They serve a purpose as protectors and promulgators of the lies which, as These Islands discovered, have taken root among large swathes of the electorate.

Now we have a nation. in denial – or at least a large part of it is – and it’s the part which could help Miss Sturgeon to win the majority her party craves on Thursday.

The lies don’t have to be sustained forever – just long enough to secure that longed-for result, providing a launch-pad for a fresh call for ‘indyref2’.

Sturgeon: has she done enough to clamp down on lies?

During the vibrant celebration of democracy that would ensue in the event of another referendum, we’re told all of our outstanding questions will be answered.

One of them is currency – the SNP’s official line, and it can be hard to find it – is that we should keep the pound until a new Scottish currency is adopted.

Only 17 per cent of the electorate are aware of this position, and no wonder – the party hasn’t been keen to talk about it, for obvious reasons.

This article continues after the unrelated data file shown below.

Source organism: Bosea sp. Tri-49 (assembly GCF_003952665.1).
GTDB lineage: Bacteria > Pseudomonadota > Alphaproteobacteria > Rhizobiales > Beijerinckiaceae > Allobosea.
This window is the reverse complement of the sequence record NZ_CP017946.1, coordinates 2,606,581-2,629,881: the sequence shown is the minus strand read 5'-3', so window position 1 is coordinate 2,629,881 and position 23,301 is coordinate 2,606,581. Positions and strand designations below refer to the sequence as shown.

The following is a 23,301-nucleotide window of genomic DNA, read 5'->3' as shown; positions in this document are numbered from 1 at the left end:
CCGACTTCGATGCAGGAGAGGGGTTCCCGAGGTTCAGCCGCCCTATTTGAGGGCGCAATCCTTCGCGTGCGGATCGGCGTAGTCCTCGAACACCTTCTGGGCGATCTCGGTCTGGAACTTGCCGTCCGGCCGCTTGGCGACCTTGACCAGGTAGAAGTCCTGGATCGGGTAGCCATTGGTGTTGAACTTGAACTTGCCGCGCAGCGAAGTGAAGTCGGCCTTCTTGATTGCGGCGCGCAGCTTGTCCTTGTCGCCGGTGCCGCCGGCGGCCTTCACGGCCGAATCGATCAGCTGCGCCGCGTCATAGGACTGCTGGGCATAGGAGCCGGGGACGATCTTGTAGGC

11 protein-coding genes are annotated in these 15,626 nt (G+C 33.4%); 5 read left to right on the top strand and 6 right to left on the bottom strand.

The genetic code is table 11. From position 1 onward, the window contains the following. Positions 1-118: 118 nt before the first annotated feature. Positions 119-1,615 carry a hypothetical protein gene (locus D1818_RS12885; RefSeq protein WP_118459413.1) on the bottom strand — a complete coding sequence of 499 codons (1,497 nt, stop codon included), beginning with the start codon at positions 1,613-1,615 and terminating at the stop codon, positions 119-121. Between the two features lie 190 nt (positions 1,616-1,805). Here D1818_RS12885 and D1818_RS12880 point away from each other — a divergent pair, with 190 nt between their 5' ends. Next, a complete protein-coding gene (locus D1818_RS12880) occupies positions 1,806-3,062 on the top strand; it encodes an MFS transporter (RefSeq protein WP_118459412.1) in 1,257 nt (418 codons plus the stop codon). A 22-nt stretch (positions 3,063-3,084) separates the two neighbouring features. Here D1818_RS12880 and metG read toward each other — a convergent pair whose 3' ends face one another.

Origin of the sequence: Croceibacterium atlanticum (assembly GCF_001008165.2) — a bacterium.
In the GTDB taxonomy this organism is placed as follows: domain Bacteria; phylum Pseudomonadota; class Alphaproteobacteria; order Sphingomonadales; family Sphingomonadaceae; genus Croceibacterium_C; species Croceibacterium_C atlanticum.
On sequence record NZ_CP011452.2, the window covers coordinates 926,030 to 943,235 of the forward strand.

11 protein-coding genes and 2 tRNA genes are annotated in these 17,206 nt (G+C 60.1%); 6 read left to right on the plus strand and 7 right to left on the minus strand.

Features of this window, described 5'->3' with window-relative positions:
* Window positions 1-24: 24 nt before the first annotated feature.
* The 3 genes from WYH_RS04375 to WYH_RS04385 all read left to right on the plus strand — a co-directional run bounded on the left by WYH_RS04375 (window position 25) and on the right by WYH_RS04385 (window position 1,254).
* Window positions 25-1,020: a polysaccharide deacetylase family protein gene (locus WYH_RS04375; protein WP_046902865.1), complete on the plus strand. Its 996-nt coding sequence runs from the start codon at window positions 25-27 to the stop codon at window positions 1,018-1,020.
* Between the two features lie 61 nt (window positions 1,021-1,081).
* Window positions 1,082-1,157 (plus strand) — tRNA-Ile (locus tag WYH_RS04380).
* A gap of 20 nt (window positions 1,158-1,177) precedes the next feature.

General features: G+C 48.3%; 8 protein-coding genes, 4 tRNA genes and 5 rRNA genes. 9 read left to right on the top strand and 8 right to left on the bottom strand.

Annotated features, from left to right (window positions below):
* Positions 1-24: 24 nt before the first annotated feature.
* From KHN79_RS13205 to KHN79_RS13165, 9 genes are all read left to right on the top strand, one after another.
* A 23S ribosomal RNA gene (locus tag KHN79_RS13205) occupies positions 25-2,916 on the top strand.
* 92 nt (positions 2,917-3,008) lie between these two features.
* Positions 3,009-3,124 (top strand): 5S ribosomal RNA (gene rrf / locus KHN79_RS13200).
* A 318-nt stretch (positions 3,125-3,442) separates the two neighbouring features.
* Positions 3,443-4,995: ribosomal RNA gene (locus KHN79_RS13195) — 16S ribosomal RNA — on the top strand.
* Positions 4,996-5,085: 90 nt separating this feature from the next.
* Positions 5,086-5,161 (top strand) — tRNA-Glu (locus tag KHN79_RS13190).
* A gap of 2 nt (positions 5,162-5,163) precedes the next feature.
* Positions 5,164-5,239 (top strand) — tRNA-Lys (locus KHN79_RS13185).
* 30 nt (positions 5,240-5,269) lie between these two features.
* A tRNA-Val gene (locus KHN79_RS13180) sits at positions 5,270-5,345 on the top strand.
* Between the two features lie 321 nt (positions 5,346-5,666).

Busking it with Sterling, without Treasury consent, is the kind of ramshackle policy you’d expect to find in an impoverished Latin American dictatorship.

And it would be a prelude to the euro (backed by just 25 per cent) – because, in defiance of all logic, the SNP wants to drag us back into the EU (undeterred, it seems, by the tragic farce of its Covid vaccine rollout).

The only option which finds favour with the electorate is to ‘keep the pound indefinitely’, which, as These Islands notes, is ‘inconsistent with Scotland becoming independent’.

It’s also a pipe dream because we know the UK Treasury won’t stand for it – it rejected the idea of currency union last time round; why would it change its stance now?

Yet these findings tell us beyond all doubt that years of unrelenting spin, obfuscation, evasion and indeed rank dishonesty have worked wonders for the separatists.